Tuesday, November 29, 2011
Anza Borrego Trip, Part 2
Given no hiking into the badlands due to the distance from us, we opt to go back to and across the highway, north to something designated “Coachwhip Canyon” which starts as a wide sandy wash from the highway. About a half mile in we pass a Class C getting set up in a wonderfully secluded spot hugging the cliffs and make note of it for our future use. We could reach this with the Dodge, but not the Freightliner due to all the sand. We slog northward, gradually gaining probably 500 feet in elevation during the course of our hike which takes us finally into the bowels of a slot canyon which snakes back and forth upon itself. Unlike the slot canyons of Utah, it is similar in character but not of rock as the topography here is eroded sandstone clay which mimics adobe. After a few miles, Marc has had enough so we turn around, losing hope this was a loop trail.
We have one more night and two days so after a leisurely breakfast and start from Arroyo Salado we leave the park and head for the Salton Sea, about ten miles away. We are amazed at all the RVs parked along cliff tops overlooking canyons brimming with ATVs and dirt bikes. It’s like a festival with all the wagons circled as friends gather together amidst the rising dust. An intriguing spot for the far-off vista and lake views and canyon topography, but definitely not for us with all the hubbub and commotion. We keep going towards Brawley where we intend to then head east on Hwy. 78.
Imperial Sand Dunes
We happen upon the sand dunes almost by accident, noticing a constant stream of RVs in oncoming traffic. Soon we see a rest stop up a sand dune beckoning us to pull over. It’s a good thing too; we have a chance to exam the damage the rough roads have done to the rig—springing open cabinet doors and spewing contents and broken glass all over, including a liberal dose of sugar which now coats the entire kitchen and floor. Once again we marvel at the sheer number of large and expensive RVs and toys gathered in one ten mile segment—their numbers in the many thousands and thousands! All manner of sand toys dot the dunes like black ants in the distance and there is the constant hum of big machines roaring. It is truly a sight worth seeing at least once.
Tumco Mine Site
After a lunch stop to mop up the sugar damage, we turn south on Olgilby Road knowing we must find our last stop in the next 24 miles, when the road will then rejoin I-8. After a couple of false starts we happen across a few rigs parked on a desert pebble plain below the jagged Cargo Muchacho Mountains and a mine labeled Tumco Historic Mine. We pull in and find our own patch of gravel and settle in for indoor relaxation playing Mexican Train, as it has become fairly windy outside. Early the next morning I go mine exploring on my own but that story deserves its own blog so will follow this episode at a later date. We do find this spot much to our liking and figure that at less than forty miles from home it will make a good stay deserving of another visit. We are back home by noon and within a couple hours, the laundry is done, and the trailer is restocked, cleaned and ready for its next foray. Now we’ll know where to head back to for deeper exploration.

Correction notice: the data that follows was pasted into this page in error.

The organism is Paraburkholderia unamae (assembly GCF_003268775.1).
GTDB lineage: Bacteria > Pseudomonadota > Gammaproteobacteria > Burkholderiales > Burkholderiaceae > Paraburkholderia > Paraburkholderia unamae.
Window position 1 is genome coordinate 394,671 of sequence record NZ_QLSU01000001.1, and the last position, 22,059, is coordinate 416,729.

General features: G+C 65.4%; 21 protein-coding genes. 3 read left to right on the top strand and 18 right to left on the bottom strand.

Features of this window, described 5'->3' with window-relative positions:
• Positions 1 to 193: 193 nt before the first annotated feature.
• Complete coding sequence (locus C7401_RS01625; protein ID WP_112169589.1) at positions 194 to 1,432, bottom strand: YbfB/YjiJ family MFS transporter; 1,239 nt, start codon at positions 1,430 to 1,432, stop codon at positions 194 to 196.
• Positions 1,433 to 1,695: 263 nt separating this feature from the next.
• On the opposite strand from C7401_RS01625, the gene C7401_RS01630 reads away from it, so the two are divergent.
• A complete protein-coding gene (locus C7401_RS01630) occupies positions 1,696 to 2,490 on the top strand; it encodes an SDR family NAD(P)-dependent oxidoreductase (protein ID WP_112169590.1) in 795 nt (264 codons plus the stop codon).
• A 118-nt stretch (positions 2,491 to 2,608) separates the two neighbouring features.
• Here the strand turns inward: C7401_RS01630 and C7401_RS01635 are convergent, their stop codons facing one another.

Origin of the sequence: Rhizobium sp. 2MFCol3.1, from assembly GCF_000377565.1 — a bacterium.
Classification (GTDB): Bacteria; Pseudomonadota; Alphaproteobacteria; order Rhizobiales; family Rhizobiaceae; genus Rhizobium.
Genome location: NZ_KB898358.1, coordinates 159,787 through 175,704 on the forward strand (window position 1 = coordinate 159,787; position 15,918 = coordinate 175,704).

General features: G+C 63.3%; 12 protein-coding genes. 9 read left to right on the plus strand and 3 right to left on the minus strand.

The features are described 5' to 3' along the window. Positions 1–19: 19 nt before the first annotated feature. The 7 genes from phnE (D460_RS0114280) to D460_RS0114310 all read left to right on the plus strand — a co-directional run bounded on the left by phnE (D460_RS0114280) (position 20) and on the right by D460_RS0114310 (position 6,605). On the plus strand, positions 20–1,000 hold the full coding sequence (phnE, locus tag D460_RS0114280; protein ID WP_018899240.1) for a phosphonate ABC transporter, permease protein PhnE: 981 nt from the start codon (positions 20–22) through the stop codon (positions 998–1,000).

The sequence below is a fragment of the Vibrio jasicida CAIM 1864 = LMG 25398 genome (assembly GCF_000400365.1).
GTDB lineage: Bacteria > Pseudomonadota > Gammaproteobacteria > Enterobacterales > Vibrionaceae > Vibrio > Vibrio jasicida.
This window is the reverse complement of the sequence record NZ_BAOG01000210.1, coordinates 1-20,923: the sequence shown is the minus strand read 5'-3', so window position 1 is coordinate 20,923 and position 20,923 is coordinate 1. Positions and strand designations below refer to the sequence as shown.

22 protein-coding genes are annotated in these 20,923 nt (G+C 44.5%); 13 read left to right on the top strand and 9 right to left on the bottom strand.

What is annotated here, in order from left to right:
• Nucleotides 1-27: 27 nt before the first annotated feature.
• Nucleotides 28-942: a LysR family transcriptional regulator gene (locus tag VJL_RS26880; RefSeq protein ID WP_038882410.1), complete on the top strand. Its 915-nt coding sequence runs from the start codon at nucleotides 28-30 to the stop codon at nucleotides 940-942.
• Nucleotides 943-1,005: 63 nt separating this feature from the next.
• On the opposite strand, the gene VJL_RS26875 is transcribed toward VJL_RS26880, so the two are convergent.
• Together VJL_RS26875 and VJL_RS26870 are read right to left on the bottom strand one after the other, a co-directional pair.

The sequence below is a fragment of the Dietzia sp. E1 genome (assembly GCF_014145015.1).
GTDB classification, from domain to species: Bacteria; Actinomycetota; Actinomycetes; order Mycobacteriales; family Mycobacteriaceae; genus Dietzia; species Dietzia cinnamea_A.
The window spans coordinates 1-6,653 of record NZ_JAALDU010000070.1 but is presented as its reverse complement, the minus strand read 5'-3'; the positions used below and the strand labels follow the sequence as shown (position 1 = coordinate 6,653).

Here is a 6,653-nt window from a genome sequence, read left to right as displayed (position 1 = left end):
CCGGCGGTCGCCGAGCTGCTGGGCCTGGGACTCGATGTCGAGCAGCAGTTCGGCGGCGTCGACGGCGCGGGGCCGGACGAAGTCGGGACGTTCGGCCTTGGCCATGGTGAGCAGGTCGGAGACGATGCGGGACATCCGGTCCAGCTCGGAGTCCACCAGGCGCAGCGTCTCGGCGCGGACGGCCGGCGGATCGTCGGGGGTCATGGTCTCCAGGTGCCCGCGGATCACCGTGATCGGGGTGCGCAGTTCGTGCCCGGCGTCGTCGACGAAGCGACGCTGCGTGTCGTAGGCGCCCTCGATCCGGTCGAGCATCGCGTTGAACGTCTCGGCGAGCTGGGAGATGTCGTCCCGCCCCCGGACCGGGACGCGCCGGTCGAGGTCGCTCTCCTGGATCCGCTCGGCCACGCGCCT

Just the Facts
Anza Borrego is little known considering its size. With free camping up to fourteen days, it merits serious consideration but be aware that you will also be competing with ATV usage in some areas. The visitor brochure lists twenty hiking trails but some, such as the slot canyon wash hike we did, aren’t even listed. There are two major badlands areas and some other areas of physical interest but most require four wheel drive. Dispersed camping is allowed throughout the park and there are also six campgrounds which charge $15-35 with some hookups. There are another eight backcountry campgrounds such as Arroyo Salado with no water and a vault toilet only and (usually) rough access. In a new twist to me (probably a California thing given the state’s abysmal budget status) you must BYOT (bring your own toilet tissue) when you visit the vaulted toilets.
This area gets less than 5 inches of rain a year and remains very hot June through September and even averages 90 during October so obviously winter is high season. We never felt crowded anywhere in the park despite the holiday however. I would imagine a weekday visitation would give a person miles and miles of empty spaces to explore. Apparently heavy rain years bring outstanding wildflower viewing in spring. The major town in proximity to the park is Borrego Springs with a population of about 3000. We didn’t see much in the way of restaurants (no fast food) nor shopping there, save for one small local grocery, a liquor store and an auto repair. But then, this isn’t the place to come if one is looking for town life.
Bring a four wheel drive vehicle if you can. Without it, much of the park will be off-limits. It’s not that the roads are necessarily so rough, but most sport deep, deep sand in spots.